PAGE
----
Silly antics can take no time at all and can happen practically anywhere. Absolutely no extra materials are needed to make faces at and with each other. You might want to make different ones or try and copy each other. You can use a mirror and see who makes the silliest ones. If you want to make sure you have your child’s attention for giving a few instructions, try making some very exaggerated expressions at the same time. Ask your child to say the instructions back to you, along with some silly faces.silly fun and learning

Playing some silly games, like using bizarre words, covers up for the times when you don’t mean it. For example, ask kids to hang up the coats in the shower instead of the closet or to put the ice cream back in the dishwasher. Usually, they will howl with laughter. When you unintentionally get mixed up, like putting Little Brother’s coat on Big Sister when trying to hurry, it’s not so obvious. When getting ready to go outside, pretend to try and put on a child’s coat. It will be much too small but the enjoyment will be much fun. Or, zip your coat up on your child and then look everywhere for it. From such little interactions comes big learning.silly fun and learning

A sense of humor is something that develops and it is surprisingly complicated. First, kids have to recognize a situation as unexpected or unintended. Then, they need to check if it’s scary or threatening in any way. If not, they can go ahead and giggle. Finding something funny requires brain processing.sharing laugh with a friend

Besides being silly for children’s fun and learning, crazyiness helps children bond with us and other people. When we share a laugh, we also share a relationship. Getting along with others is a work in progress, and being able to laugh together can make it easier. Can you and your child have some silly fun today?


How to Steal a March #15: Helping Kids Ask Questions

Helping kids ask questions will give them an advantage. Thomas Berger said, “The art and science of asking questions is the source of all knowledge.” Despite the astonishing number of questions kids ask a day–some estimates are more than 300–asking questions is really quite complicated. Brains have to organize the correct order of words, change … Continue reading How to Steal a March #15: Helping Kids Ask Questions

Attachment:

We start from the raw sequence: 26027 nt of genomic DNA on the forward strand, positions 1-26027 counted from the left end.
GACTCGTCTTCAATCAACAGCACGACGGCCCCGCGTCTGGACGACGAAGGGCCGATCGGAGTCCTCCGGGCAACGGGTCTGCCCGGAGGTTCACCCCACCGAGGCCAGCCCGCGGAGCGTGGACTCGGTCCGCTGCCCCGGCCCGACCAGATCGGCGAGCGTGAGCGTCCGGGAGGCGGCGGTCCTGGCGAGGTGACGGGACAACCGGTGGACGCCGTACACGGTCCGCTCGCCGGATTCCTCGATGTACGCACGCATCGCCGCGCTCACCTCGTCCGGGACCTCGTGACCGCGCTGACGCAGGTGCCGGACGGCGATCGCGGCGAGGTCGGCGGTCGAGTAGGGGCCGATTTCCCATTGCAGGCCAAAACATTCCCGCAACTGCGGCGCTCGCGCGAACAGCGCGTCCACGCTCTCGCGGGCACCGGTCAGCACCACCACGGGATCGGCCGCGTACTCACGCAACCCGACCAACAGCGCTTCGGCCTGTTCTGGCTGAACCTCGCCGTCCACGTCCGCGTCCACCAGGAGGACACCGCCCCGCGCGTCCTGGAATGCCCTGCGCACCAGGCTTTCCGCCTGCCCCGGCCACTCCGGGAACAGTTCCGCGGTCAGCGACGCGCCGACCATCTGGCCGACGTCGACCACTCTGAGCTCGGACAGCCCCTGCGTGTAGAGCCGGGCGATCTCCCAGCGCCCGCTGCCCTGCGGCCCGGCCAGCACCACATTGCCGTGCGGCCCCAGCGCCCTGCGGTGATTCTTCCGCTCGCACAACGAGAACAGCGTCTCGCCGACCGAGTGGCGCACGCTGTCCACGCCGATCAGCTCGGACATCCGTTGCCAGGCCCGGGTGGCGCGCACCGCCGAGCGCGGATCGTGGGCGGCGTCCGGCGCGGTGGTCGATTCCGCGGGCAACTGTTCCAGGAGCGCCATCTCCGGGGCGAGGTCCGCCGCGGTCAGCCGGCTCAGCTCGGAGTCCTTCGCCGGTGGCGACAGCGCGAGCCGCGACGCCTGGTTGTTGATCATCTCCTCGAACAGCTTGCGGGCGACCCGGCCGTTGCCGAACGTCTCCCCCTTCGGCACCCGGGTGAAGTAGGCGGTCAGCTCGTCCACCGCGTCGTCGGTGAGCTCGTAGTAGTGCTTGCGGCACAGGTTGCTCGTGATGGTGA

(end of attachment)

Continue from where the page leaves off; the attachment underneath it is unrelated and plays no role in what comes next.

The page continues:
How to Steal a March #12: Imagination Gives Kids An Advantage

We all want our kids to have the best, including learning and opportunities, and imagination gives kids an advantage. It helps them “to steal a march.” In the words of Einstein himself, “Imagination is more powerful than knowledge. Are kids born with a talent for imagining? That’s hard to say because we can’t see how … Continue reading How to Steal a March #12: Imagination Gives Kids An Advantage

How to Steal a March #11: Helping Kids Learn to Make Choices

Making choices is a skill, and during the early years is the best time for helping kids learn to make choices. Kids need opportunities and experience, as well as our example and guidance. Have you ever noticed how kids will play with anything? It’s every bit as likely a child will play with sticks, rocks, … Continue reading How to Steal a March #11: Helping Kids Learn to Make Choices

How to Steal a March #1: Words Build Brain Power

March Fourth sounds just like March Forth–what a fun play on words; for kids words build brain power. We might think words and action are opposites but brain-wise, the activity of words in the brain is mighty. Some fascinating research counted the number of words young children hear in a year. This, of course, varies … Continue reading How to Steal a March #1: Words Build Brain Power

Kids Need Routines – Helping Kids Make Friends with Routine

Monday starts the week’s routine; did you know kids need routines? This post explores why and since it’s friendship month, making friends with routines. A routine functions like an invisible security blanket. It wraps around a child giving a sense of comfort and familiarity. Kids know what’s coming next, instead of always being surprised. It’s … Continue reading Kids Need Routines – Helping Kids Make Friends with Routine

February Heart Connections: What Is Your Child’s Favorite Object?

The month of February invites us to connect with the heart; to start, what is your child’s favorite object? What’s yours? Choices give clues–and practice. Recently, I registered in a video challenge event. Each day, for 30 days, we create a short video and share it with the group. This helps to get past the … Continue reading February Heart Connections: What Is Your Child’s Favorite Object?

New Year’s Resolution: You Are Your Child’s Greatest Learning Resource So Take Care of You

Today’s new year’s resolution is brought to you by the letter Y: you are your child’s greatest learning resource so take care of you. While this sounds next to impossible for parents, especially when comes to the issue of getting enough sleep, it’s far too important to ignore. And we all need to be there … Continue reading New Year’s Resolution: You Are Your Child’s Greatest Learning Resource So Take Care of You